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Diagnosis and pathophysiology of carpal tunnel syndrome
Aaron M. Freilich and A. Bobby Chhabra
Purpose of review
Carpal tunnel syndrome is the most commonly reported
compression neuropathy. Awareness of the syndrome has
increased the frequency of diagnosis. Yet controversy
remains regarding the exact mechanism of nerve
compression and the existence of a true gold standard for
the diagnosis of carpal tunnel syndrome. We examine
recent literature regarding pathophysiology and diagnostic
Recent findings
Our understanding of changes in the carpal tunnel and
median nerve as seen with magnetic resonance imaging
and ultrasound continues to improve. These show promise,
both as screening tests and to enable understanding of the
causes of carpal tunnel syndrome. A clinical diagnostic
standard has been proposed, and may allow better
comparison among studies. Obesity and age are
independent risk factors. Findings and symptoms differ
depending on the population examined, with more severe
findings in the elderly for given symptoms.
Carpal tunnel syndrome is a clinical diagnosis.
Electrodiagnostic studies are frequently useful in further
evaluation of cases. Alternate imaging methodologies may
become useful as screening tools in the future. Causes are
related to mechanical strain and increased carpal canal
pressures. Noninvasive imaging is assisting in defining the
anatomy and dynamic nature of the carpal tunnel with
carpal tunnel syndrome, compression neuropathy,
diagnosis, median nerve, nerve conduction study,
Curr Opin Orthop 18:347–351. ß 2007 Lippincott Williams & Wilkins.
Department of Orthopaedic Surgery, University of Virginia, USA
Correspondence to A. Bobby Chhabra, MD, University of Virginia, Department of
Orthopaedic Surgery, PO Box 801016, Charlottesville, VA 22908, USA
Tel: +1 434 243 0218; e-mail: [email protected]
Current Opinion in Orthopaedics 2007, 18:347–351
carpal tunnel syndrome
magnetic resonance imaging
nerve conduction study
ß 2007 Lippincott Williams & Wilkins
Carpal tunnel syndrome (CTS) is the most common
peripheral compression neuropathy [1]. Prevalence has
been reported anywhere between 0.1–9.2% depending
on the population studied, with a prevalence typically
reported between 2–3% in the general population [2,3].
Patients typically present with complaints of numbness,
tingling or burning in the median nerve distribution.
Objective findings include positive provocative maneuvers on examination, such as Tinel’s sign, Phalen’s test,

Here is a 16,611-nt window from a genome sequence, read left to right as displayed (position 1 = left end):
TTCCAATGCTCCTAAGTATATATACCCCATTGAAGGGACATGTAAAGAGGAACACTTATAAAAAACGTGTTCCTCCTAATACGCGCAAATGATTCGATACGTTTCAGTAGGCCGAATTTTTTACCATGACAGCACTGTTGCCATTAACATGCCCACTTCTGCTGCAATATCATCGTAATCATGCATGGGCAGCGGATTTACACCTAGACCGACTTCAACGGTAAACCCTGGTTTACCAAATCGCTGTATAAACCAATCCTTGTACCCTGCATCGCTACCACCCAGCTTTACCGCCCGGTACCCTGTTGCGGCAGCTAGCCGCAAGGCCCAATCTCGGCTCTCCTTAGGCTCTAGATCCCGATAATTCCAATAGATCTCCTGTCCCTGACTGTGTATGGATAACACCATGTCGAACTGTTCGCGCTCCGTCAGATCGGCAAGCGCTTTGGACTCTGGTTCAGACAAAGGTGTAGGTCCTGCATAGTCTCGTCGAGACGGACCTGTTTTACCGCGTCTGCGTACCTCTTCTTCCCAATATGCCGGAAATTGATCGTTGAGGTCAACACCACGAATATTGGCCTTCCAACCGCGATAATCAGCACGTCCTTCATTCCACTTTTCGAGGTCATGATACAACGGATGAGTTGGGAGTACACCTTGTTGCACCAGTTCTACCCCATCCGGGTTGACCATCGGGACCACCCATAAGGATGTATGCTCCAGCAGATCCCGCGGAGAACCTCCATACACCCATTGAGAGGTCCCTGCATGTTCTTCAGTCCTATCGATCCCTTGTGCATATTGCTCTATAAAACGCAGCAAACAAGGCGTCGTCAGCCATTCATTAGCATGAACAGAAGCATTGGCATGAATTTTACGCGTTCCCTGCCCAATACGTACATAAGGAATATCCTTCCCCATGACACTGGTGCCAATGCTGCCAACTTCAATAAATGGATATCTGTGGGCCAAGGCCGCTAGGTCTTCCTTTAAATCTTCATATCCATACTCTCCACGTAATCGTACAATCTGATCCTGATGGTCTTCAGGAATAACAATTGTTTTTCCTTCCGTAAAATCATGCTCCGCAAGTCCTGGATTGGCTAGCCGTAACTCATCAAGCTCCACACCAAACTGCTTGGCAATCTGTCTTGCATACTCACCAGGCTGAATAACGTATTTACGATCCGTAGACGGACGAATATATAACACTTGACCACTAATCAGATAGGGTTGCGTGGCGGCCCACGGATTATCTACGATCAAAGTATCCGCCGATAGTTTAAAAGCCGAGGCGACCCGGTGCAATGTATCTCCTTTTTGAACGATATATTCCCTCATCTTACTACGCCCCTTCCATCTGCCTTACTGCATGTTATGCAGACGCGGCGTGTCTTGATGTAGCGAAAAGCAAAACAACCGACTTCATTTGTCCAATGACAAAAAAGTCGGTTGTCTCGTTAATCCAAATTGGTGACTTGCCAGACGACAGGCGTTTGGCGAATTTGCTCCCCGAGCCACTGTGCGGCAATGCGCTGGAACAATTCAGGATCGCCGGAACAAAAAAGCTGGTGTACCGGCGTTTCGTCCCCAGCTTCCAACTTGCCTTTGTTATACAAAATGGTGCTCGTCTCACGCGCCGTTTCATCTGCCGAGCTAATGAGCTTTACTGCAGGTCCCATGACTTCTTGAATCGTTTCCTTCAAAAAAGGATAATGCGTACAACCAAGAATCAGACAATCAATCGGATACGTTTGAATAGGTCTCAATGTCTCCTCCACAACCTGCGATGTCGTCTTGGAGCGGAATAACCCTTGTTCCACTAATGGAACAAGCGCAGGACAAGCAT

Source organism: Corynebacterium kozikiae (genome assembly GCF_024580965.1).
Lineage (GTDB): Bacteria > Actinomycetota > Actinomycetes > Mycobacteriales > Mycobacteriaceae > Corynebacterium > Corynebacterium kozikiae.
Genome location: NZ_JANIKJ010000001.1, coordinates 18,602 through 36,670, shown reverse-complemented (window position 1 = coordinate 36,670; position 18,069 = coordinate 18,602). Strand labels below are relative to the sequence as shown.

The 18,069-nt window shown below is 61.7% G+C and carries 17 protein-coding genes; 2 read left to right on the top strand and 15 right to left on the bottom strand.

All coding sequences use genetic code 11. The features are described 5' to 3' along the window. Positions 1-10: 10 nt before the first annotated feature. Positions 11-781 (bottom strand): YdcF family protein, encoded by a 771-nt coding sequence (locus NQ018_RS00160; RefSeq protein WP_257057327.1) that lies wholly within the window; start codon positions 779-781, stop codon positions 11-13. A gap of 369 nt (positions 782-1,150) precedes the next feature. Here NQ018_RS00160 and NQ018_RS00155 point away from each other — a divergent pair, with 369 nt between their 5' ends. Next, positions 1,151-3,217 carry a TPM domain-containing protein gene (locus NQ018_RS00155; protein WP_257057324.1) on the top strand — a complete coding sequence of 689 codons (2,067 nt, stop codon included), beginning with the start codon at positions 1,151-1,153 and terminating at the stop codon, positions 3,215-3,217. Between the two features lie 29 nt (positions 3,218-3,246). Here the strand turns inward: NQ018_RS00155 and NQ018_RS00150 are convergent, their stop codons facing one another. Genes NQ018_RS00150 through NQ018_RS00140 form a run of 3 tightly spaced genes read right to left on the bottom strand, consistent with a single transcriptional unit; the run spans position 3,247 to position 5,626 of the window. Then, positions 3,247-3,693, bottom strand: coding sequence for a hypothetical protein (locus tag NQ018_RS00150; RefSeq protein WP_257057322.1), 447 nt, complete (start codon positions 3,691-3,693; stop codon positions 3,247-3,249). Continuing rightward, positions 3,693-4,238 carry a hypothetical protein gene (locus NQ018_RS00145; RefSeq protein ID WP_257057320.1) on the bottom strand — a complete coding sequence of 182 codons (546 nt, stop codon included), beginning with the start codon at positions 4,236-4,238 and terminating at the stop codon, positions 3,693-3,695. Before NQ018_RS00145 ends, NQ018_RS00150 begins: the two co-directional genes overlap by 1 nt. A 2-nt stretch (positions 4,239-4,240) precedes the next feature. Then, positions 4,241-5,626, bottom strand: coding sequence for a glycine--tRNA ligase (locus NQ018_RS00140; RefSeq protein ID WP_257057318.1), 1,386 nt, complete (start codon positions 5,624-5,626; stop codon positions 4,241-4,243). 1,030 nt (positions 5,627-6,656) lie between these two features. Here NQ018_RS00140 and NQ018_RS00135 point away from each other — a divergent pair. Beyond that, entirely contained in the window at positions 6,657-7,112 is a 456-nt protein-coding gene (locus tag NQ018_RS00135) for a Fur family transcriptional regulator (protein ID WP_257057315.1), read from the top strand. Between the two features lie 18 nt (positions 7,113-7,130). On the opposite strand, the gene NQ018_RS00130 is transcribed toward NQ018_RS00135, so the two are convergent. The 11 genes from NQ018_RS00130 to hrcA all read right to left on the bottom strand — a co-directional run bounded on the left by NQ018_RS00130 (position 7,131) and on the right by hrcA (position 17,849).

median nerve compression test, or increased latency on
nerve conduction testing. These signs and symptoms
most commonly result from compression of the median
nerve as it travels through the relatively tight confines of
the carpal tunnel at the wrist.
Despite its prevalence in the population, there is no gold
standard for diagnosis. Clinical and electrodiagnostic findings – electromyography (EMG) and nerve conduction
study (NCS) – are both used to determine which patients
have CTS. It is still up to the individual clinician to decide
how to use this information. This is complicated by the fact
that a portion of patients have symptoms without concurrent changes on electrodiagnostic testing. This could
potentially result in misdiagnosis and poor outcomes after
conservative or surgical treatment [4]. Attempts have
been made recently to create a consensus clinical and
diagnostic picture for accurate diagnosis of CTS. Other
testing modalities, including magnetic resonance imaging
(MRI) and ultrasound, have also been examined [5,6].
The pathophysiology of CTS is also unclear. While it
appears to be a chronic compressive neuropathy, this does
not explain symptoms outside of the typical median
distribution. Several mechanisms have been proposed
for compression, including dynamic changes in carpal
tunnel shape or volume, spinal and supratentorial mechanisms, and tenosynovitis [1,7].
Diagnosis of carpal tunnel syndrome
CTS is still a primarily clinical diagnosis. The presence of
‘classic’ symptoms of pain or paresthesias in the median
nerve distribution, awakening at night, and shaking
relieving symptoms, in conjunction with positive signs,
such as Phalen’s or Tinel’s, results in a diagnosis of
probable or clinically ‘definite’ CTS. These findings
are frequently combined with NCS for confirmation.
Despite this seemingly simple picture, there remains
no gold standard or even true consensus among groups
of physicians as to which findings are most important.
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348 Hand and wrist
While a median nerve distribution may be most common,
symptoms may be seen in other distribution patterns with
clear indication of median nerve involvement on NCS.
This is further complicated by a subset of patients
with clinical symptoms but normal NCS results [8,9].
Graham et al. [4] looked at criteria for diagnosis among
300 specialists, finding that both intra and intergroup
consistency was poor. They suggest that it is difficult
to compare outcomes among studies due to this lack of
usefulness of this tool must be evaluated in larger groups of
patients before its ability as a diagnostic tool is confirmed.
The use of Semmes Weinstein monofilament to test touch
thresholds as a method of detecting early changes associated with CTS has also been tested [15]. As an adjunct test
to provocative maneuvers, such as hyperflexion, it showed
some utility. Another study, however, showed it to be of
little use as a screening test when compared to NCS [16];
depending on set testing threshold it had either too low a
specificity or too low a sensitivity.